Another lineage is a guy named Charles Kron, who is not well known. He was recognized as being exceptionally brilliant as a child and put into a special school and exposed to all these interesting thinkers. He went on to pioneer a lot of what we think of as organisational development, starting back in the '50s.
Some of the most interesting, pioneering work in organisational development came out of what he was doing at Procter & Gamble. They were one of the early pioneers of this whole idea of growing and evolving the capacity of the people within the company as a driver of innovation and agility as a company and so on.
Kron was influenced by all kinds of wild people. He was interested in Gurdjieff, a Sufi philosopher. One of the principles of Gurdjieff’s philosophy is that human beings need to be developed to become human. They have to make themselves into human beings. That we have to create our own souls, we have to create our own intelligence. It's not a given. It was a very dynamic and evolutionary perspective on what humanity is.
So if you're thinking about taking ordinary factory workers, for example, some of them not even literate and turning them into organisational geniuses. It has to do with recognising, well, it’s normal - all people have the potential to grow and develop and evolve and become wise. Become capable of managing themselves, capable of thinking on their feet and so on. It's innate human potential, but it goes under or undeveloped.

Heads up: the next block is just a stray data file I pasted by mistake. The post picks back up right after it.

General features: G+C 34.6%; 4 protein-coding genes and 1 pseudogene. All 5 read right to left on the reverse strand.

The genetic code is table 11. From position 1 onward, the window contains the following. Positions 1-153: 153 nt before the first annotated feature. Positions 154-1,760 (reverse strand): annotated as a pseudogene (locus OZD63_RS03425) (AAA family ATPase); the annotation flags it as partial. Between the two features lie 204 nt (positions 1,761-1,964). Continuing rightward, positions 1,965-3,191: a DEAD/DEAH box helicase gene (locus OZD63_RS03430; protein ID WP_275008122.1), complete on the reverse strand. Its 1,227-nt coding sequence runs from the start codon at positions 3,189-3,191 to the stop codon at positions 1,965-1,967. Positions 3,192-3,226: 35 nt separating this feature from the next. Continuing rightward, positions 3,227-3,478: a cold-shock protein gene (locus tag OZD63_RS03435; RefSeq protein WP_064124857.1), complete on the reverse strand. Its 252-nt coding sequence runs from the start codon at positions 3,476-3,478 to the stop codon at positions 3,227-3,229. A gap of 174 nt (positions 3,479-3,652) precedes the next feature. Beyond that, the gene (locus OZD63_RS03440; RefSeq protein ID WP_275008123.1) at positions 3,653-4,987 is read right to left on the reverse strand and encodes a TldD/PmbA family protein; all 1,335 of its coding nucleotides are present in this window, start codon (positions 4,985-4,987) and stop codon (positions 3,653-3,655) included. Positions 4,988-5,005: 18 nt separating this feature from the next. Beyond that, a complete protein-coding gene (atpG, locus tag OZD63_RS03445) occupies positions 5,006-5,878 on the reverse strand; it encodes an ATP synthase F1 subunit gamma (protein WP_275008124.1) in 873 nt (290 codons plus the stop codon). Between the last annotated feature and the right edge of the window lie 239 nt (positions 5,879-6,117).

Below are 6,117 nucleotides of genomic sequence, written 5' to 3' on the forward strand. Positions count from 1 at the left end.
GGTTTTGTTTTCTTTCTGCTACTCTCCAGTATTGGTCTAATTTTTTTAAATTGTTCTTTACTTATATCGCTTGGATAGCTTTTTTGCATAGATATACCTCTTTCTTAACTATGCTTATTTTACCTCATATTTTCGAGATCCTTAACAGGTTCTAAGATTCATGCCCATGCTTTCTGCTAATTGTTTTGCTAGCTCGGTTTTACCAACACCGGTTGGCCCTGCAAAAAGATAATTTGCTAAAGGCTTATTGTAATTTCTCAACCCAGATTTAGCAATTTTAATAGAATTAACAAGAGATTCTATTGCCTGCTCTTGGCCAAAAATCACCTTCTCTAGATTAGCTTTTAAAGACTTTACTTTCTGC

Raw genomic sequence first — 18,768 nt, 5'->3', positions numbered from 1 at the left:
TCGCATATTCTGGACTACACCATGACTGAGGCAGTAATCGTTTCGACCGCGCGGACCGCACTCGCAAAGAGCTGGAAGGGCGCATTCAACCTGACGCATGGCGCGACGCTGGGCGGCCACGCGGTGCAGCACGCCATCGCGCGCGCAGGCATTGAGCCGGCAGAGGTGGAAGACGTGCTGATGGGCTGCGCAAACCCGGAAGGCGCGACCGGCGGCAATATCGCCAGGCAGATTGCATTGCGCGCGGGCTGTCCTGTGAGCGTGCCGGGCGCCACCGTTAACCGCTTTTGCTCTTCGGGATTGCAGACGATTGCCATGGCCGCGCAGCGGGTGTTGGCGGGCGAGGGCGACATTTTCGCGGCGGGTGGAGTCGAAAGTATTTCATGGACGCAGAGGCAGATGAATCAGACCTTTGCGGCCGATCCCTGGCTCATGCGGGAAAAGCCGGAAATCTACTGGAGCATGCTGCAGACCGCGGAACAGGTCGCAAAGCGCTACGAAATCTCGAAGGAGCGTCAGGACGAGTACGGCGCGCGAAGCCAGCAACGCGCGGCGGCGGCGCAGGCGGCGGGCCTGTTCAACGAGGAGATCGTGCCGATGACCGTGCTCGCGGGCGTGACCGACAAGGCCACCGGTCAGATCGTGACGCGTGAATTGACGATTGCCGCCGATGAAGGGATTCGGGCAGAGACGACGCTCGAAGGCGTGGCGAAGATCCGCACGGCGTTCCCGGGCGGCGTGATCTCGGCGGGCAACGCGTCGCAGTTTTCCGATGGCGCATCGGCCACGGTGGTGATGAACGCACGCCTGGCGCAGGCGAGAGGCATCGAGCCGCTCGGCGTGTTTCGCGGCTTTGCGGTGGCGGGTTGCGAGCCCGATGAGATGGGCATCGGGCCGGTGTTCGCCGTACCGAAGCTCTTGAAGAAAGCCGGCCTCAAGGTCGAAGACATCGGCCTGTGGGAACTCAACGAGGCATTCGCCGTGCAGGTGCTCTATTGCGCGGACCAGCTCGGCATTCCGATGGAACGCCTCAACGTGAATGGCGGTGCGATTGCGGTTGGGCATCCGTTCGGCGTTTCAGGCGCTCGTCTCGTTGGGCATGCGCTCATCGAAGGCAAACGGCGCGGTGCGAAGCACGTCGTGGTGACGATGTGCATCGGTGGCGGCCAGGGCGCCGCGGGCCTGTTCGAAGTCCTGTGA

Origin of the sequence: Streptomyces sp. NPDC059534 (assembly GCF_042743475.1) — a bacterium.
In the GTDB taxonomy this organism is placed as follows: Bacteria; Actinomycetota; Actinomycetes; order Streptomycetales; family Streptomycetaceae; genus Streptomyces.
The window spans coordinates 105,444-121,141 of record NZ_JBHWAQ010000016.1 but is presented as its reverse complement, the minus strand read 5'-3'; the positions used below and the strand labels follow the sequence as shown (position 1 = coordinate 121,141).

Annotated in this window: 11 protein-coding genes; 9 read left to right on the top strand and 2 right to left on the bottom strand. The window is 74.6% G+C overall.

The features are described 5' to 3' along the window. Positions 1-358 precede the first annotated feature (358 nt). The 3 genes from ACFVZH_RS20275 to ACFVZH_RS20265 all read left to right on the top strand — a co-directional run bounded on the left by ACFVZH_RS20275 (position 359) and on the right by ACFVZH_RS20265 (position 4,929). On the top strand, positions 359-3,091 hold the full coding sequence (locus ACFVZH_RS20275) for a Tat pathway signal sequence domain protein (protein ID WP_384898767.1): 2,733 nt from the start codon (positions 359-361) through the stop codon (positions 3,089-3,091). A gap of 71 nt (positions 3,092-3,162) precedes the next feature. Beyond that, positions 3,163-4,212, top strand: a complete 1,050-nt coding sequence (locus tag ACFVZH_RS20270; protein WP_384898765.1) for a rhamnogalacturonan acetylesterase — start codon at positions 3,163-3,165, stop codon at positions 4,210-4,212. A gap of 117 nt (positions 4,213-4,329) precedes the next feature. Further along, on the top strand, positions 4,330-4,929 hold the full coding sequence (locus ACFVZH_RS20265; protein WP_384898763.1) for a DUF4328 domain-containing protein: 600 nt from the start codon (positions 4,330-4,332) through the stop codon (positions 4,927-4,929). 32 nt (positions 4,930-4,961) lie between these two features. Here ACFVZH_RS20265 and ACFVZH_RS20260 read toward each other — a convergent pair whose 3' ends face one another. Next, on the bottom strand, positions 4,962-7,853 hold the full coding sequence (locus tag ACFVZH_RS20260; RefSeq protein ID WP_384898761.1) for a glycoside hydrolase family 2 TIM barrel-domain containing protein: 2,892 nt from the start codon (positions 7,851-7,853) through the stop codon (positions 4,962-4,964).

Our education system is about importing information and reifying class distinctions and a whole bunch of other stuff that actually undermines the capacity of what's actually there in human beings. Charlie Kron was influenced by that whole stream of thought. He borrowed from John G. Bennett, who had been a student of Gurdjieff and developed this whole system of geometrical ways of structuring thinking that we call frameworks.
So Regenesis borrows heavily from Bennett's, an original work in framework thinking that then got evolved by Charles Kron into the stuff that you've experienced, where the frameworks, if you can use them appropriately, they give you really powerful instruments for understanding complexity and dynamism in living systems, and being able to order that understanding.
Kron was also influenced by, and I have to some extent been influenced by David Bohm, who was one of the early pioneers in quantum physics. Bohm's thinking has to do with the problem of wholeness that I started with. A lot of his insights were driven by this fundamental insight that the universe is on the one hand whole and on the other hand, unfolding and emergent. He ended up later in life connecting with Krishnamurti, who was coming out of a more Vedic tradition in his thinking and Vedic and theosophist.
So they were looking back to these questions, what is a human being? What is a universe? What is change? All the questions you're asking, are the questions that all of these different traditions are constantly working on and asking. And then the other thing, the significant thing that we did when we created Regenesis, is we brought that whole school of thought together with permaculture.